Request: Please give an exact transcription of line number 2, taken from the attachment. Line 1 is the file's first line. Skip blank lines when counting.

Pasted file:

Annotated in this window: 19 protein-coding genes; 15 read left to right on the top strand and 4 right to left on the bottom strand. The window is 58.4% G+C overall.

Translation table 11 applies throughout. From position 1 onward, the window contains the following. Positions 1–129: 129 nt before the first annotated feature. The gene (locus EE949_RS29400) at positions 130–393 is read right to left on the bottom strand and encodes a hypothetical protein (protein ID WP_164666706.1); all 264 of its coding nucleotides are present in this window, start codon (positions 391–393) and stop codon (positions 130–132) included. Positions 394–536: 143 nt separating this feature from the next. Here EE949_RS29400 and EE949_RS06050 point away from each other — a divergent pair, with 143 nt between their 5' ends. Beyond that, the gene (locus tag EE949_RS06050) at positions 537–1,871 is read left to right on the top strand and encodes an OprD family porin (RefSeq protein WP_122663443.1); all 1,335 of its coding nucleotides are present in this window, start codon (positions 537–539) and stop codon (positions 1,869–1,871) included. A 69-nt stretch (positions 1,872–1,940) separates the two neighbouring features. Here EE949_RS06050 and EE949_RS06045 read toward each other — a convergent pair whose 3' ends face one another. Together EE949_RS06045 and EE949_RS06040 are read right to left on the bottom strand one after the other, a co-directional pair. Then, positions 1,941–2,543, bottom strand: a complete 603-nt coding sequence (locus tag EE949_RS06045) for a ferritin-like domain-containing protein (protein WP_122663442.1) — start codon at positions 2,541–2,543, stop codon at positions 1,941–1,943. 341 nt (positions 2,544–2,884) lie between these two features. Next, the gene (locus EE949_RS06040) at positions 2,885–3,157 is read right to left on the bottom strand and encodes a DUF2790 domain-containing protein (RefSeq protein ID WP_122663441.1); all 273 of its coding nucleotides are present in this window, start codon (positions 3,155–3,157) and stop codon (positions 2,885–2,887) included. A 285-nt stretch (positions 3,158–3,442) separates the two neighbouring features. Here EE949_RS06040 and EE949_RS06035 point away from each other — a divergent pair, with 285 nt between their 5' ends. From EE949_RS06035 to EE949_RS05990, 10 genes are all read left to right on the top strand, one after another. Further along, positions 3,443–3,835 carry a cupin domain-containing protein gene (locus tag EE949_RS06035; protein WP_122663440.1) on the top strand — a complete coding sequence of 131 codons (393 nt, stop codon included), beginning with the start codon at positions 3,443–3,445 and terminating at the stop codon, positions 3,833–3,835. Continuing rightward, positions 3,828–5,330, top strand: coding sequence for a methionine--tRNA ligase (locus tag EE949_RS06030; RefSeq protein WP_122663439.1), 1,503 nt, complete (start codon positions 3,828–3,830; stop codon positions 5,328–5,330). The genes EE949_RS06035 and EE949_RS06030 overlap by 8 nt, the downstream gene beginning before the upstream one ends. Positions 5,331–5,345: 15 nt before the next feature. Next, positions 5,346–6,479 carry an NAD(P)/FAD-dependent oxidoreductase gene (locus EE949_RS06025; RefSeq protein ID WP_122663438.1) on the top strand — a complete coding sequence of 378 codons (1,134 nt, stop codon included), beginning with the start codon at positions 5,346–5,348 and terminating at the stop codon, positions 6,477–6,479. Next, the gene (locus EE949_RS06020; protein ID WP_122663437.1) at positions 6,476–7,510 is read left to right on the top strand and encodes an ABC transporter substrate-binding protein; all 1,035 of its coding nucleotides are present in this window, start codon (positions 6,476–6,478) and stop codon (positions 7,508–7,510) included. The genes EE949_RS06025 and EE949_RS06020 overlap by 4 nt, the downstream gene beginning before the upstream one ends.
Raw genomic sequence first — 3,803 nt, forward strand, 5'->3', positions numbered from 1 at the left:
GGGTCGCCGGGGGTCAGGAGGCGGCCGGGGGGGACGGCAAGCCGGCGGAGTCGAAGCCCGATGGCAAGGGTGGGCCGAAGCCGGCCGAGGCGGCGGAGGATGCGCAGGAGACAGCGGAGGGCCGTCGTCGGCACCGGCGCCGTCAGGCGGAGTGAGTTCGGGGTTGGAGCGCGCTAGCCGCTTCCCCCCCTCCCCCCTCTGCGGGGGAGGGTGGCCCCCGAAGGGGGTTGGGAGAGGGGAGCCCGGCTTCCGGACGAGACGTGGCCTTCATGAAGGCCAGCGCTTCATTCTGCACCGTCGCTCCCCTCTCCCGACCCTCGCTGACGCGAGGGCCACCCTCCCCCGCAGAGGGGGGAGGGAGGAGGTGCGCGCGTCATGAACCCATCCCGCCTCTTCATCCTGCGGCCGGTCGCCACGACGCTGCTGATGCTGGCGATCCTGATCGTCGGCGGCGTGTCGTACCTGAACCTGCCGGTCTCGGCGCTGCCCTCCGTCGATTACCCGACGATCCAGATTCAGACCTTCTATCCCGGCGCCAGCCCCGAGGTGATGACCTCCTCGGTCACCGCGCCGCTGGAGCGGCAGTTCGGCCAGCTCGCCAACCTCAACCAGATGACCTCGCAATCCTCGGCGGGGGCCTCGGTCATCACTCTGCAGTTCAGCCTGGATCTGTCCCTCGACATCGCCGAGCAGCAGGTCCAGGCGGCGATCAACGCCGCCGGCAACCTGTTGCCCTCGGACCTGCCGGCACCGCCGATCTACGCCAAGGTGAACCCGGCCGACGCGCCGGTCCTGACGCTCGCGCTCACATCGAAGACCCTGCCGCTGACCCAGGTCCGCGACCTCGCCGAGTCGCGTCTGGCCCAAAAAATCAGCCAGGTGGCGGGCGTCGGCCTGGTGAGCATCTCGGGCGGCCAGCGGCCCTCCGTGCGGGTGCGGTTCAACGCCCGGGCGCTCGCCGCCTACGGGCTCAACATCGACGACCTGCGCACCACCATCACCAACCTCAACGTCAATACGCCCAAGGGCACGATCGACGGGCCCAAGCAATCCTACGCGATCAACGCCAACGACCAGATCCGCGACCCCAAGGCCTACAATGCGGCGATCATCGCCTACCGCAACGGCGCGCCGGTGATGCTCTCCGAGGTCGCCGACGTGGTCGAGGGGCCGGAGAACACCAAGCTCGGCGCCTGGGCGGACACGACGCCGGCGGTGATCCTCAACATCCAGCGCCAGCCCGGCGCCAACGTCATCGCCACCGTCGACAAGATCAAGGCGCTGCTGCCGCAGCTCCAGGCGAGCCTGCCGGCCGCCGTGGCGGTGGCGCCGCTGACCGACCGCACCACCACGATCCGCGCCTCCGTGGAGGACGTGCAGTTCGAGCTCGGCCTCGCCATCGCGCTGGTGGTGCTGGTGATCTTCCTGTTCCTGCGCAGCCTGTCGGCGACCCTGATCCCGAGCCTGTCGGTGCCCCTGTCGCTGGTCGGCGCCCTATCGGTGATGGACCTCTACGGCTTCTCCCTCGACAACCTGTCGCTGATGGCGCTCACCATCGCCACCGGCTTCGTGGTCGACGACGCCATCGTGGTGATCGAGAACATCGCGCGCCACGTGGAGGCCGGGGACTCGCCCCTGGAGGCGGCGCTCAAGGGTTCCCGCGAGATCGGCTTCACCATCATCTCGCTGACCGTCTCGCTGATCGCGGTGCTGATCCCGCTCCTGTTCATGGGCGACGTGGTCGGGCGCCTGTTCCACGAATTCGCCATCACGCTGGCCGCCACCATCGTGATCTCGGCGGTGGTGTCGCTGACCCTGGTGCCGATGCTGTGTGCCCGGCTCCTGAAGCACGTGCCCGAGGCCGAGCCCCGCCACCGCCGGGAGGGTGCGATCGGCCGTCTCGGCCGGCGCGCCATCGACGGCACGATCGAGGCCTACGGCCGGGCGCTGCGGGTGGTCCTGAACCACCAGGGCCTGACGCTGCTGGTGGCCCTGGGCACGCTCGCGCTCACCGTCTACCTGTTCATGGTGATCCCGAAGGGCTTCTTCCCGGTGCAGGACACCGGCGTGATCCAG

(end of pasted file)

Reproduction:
Translation table 11 applies throughout. From position 1 onward, the window contains the following. Positions 1–129: 129 nt before the first annotated feature. The gene (locus EE949_RS29400) at positions 130–393 is read right to left on the bottom strand and encodes a hypothetical protein (protein ID WP_164666706.1); all 264 of its coding nucleotides are present in this window, start codon (positions 391–393) and stop codon (positions 130–132) included. Positions 394–536: 143 nt separating this feature from the next. Here EE949_RS29400 and EE949_RS06050 point away from each other — a divergent pair, with 143 nt between their 5' ends. Beyond that, the gene (locus tag EE949_RS06050) at positions 537–1,871 is read left to right on the top strand and encodes an OprD family porin (RefSeq protein WP_122663443.1); all 1,335 of its coding nucleotides are present in this window, start codon (positions 537–539) and stop codon (positions 1,869–1,871) included. A 69-nt stretch (positions 1,872–1,940) separates the two neighbouring features. Here EE949_RS06050 and EE949_RS06045 read toward each other — a convergent pair whose 3' ends face one another. Together EE949_RS06045 and EE949_RS06040 are read right to left on the bottom strand one after the other, a co-directional pair. Then, positions 1,941–2,543, bottom strand: a complete 603-nt coding sequence (locus tag EE949_RS06045) for a ferritin-like domain-containing protein (protein WP_122663442.1) — start codon at positions 2,541–2,543, stop codon at positions 1,941–1,943. 341 nt (positions 2,544–2,884) lie between these two features. Next, the gene (locus EE949_RS06040) at positions 2,885–3,157 is read right to left on the bottom strand and encodes a DUF2790 domain-containing protein (RefSeq protein ID WP_122663441.1); all 273 of its coding nucleotides are present in this window, start codon (positions 3,155–3,157) and stop codon (positions 2,885–2,887) included. A 285-nt stretch (positions 3,158–3,442) separates the two neighbouring features. Here EE949_RS06040 and EE949_RS06035 point away from each other — a divergent pair, with 285 nt between their 5' ends. From EE949_RS06035 to EE949_RS05990, 10 genes are all read left to right on the top strand, one after another. Further along, positions 3,443–3,835 carry a cupin domain-containing protein gene (locus tag EE949_RS06035; protein WP_122663440.1) on the top strand — a complete coding sequence of 131 codons (393 nt, stop codon included), beginning with the start codon at positions 3,443–3,445 and terminating at the stop codon, positions 3,833–3,835. Continuing rightward, positions 3,828–5,330, top strand: coding sequence for a methionine--tRNA ligase (locus tag EE949_RS06030; RefSeq protein WP_122663439.1), 1,503 nt, complete (start codon positions 3,828–3,830; stop codon positions 5,328–5,330). The genes EE949_RS06035 and EE949_RS06030 overlap by 8 nt, the downstream gene beginning before the upstream one ends. Positions 5,331–5,345: 15 nt before the next feature. Next, positions 5,346–6,479 carry an NAD(P)/FAD-dependent oxidoreductase gene (locus EE949_RS06025; RefSeq protein ID WP_122663438.1) on the top strand — a complete coding sequence of 378 codons (1,134 nt, stop codon included), beginning with the start codon at positions 5,346–5,348 and terminating at the stop codon, positions 6,477–6,479. Next, the gene (locus EE949_RS06020; protein ID WP_122663437.1) at positions 6,476–7,510 is read left to right on the top strand and encodes an ABC transporter substrate-binding protein; all 1,035 of its coding nucleotides are present in this window, start codon (positions 6,476–6,478) and stop codon (positions 7,508–7,510) included. The genes EE949_RS06025 and EE949_RS06020 overlap by 4 nt, the downstream gene beginning before the upstream one ends.